Instead, I have to resort to impressions: one mysteriously interesting course after another, building up to and through some sort of Dungeness crab in a sauce gribiche, crisp-skinned salmon in a potato-tarragon coulis, a filet mignon, cheeses, and on and on and on, until I was full in a way I’d never been full before. Luscious nourishment and soothing alcohol seemed to have seeped through every vein in my body, creating a perfectly even sense of fulfillment and enrichment, physical and emotional. I’m sure it was equally great for SD, who already was a budding foodie. And then even more food arrived. And even more wine. And hours passed, and even more food arrived. And even more wine. Our laughter became like water flowing downhill, and the light in there felt like a candlelit bedroom—and then I noticed that one of SD’s breasts had escaped her dress.

She was talking and laughing and I was talking and laughing, and one of her breasts was simply in the room, the way the chairs and tables were. It occurred to me to wonder if anyone else had noticed this, so I glanced at a nearby table. Two middle-aged couples sat together there, having a lovely night out—and by middle-aged, incidentally, I mean the age that I am today, which is to say 40ish. One of the men, who wore a pressed white shirt, nice jeans, and shiny loafers, had lost focus on the group’s conversation and was simply staring at SD’s breast, his mouth slightly open. To his right, his wife was just then looking at his face, wondering why he was distracted, and she followed his gaze to its object. Her eyes had a very different reaction than his to the sight of SD’s breast, and her face leaped into annoyance and I snapped out of my reverie and alerted SD to her wardrobe malfunction. We both laughed and carried on with our night, and soon we had paid the check and walked into the darkness of Clement Street, the glittery Chinatown of the Richmond District.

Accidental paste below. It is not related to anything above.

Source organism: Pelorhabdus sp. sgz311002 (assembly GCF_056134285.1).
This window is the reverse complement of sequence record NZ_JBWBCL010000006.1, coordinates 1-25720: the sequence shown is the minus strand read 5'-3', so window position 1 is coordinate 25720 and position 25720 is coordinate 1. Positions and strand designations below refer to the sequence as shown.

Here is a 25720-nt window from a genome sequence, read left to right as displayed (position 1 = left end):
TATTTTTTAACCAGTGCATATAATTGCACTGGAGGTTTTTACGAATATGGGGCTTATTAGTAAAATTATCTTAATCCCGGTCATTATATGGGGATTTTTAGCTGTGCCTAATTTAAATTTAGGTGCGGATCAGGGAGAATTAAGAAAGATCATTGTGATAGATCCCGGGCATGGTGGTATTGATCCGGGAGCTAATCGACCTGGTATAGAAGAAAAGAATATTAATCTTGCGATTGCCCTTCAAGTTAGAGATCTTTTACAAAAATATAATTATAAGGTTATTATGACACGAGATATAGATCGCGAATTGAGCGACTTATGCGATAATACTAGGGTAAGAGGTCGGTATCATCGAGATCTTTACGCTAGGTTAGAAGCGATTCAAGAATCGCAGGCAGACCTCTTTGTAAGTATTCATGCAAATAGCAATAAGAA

I don’t think I ate much the following day—caloric bank account more than healthy, a desire to guard those taste memories—and I knew immediately that the night was a kind of beginning for me. I also knew that SD’s breast was a critical part of that beginning. As a social gaffe, it was inconsequential—more innocent than anything else—but it expressed the feeling of being young and drunk not just on beer or wine coolers or whatever else we’d been chugging all our young, dumb lives, but on a coherent and well-cast spell of not-quite-erotic joy. It expressed the kind of release and freedom and even therapy that awaits us at the best of tables. The night must have meant something to SD, as well: She went on to culinary school, has since written a cookbook or two, and has a great career as a food writer. I see her in the neighborhood grocery store once in a while, with her two beautiful little boys—ridiculously beautiful, in fact, as if they’re bound to be models or movie stars—and I always think that her easy smile carries a trace of that night.